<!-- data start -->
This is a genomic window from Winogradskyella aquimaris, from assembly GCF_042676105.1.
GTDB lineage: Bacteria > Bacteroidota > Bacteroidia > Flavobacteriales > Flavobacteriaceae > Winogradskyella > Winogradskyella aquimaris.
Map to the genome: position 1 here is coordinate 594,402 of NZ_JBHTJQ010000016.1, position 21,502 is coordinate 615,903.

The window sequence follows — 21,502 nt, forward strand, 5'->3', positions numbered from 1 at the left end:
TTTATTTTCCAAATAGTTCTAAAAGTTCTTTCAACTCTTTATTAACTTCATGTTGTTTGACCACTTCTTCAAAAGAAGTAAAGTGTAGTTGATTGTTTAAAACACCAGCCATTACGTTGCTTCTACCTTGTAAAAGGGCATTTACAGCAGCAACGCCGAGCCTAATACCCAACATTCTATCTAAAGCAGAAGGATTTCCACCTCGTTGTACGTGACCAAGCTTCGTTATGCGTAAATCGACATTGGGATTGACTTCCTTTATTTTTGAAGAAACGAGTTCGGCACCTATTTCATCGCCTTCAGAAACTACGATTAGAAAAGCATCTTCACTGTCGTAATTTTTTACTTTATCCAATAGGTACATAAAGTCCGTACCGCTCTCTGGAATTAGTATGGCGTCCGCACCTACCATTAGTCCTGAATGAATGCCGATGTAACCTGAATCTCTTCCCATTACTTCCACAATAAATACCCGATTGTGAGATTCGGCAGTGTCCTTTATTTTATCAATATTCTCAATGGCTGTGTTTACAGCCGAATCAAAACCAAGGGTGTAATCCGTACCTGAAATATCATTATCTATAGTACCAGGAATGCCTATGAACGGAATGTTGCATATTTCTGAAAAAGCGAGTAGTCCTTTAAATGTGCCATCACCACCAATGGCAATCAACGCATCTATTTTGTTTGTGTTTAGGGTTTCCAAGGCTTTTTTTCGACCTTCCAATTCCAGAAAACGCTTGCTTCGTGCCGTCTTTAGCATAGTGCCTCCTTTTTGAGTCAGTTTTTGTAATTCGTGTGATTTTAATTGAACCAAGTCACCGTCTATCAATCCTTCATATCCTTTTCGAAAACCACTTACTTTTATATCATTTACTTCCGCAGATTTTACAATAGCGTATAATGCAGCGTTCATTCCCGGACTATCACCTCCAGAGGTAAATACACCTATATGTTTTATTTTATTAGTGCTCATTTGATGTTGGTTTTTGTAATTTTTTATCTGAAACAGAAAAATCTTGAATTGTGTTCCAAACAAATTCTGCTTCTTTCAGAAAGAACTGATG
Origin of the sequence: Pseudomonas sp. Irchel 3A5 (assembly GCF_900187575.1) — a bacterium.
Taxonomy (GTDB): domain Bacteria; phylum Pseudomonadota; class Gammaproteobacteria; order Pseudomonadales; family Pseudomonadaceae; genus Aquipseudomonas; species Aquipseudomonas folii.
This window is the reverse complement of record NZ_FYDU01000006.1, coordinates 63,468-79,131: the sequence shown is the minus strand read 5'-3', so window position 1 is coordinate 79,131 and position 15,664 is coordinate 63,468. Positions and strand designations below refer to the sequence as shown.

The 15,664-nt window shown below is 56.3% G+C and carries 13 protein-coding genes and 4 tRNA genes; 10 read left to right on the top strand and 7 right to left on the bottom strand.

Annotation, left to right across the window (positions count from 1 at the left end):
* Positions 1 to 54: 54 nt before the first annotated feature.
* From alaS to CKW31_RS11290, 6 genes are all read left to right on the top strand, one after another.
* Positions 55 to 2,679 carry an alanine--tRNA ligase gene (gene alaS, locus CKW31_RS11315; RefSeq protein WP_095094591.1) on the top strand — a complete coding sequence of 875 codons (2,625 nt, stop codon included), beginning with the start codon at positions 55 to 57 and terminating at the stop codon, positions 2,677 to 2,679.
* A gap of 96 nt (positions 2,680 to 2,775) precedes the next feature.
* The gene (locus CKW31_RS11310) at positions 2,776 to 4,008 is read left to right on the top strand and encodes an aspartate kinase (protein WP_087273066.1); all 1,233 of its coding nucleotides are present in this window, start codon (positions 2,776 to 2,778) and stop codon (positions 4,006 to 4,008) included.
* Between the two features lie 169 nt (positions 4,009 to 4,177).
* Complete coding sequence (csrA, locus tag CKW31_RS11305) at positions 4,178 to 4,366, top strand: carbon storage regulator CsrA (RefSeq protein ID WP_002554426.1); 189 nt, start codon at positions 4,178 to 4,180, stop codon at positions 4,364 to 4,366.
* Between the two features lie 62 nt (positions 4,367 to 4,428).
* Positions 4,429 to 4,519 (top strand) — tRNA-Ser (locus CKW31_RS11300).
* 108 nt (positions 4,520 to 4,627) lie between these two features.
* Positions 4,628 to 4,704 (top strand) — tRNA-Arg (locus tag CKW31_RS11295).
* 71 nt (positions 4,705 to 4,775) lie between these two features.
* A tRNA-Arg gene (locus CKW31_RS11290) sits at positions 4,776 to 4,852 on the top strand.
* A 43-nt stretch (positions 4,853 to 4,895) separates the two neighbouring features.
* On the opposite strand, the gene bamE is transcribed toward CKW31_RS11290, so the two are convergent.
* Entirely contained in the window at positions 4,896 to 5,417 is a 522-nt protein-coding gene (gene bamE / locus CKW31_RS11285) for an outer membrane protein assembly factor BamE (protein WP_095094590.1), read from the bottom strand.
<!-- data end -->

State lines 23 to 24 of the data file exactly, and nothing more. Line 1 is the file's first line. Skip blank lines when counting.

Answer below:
* A tRNA-Arg gene (locus CKW31_RS11290) sits at positions 4,776 to 4,852 on the top strand.
* A 43-nt stretch (positions 4,853 to 4,895) separates the two neighbouring features.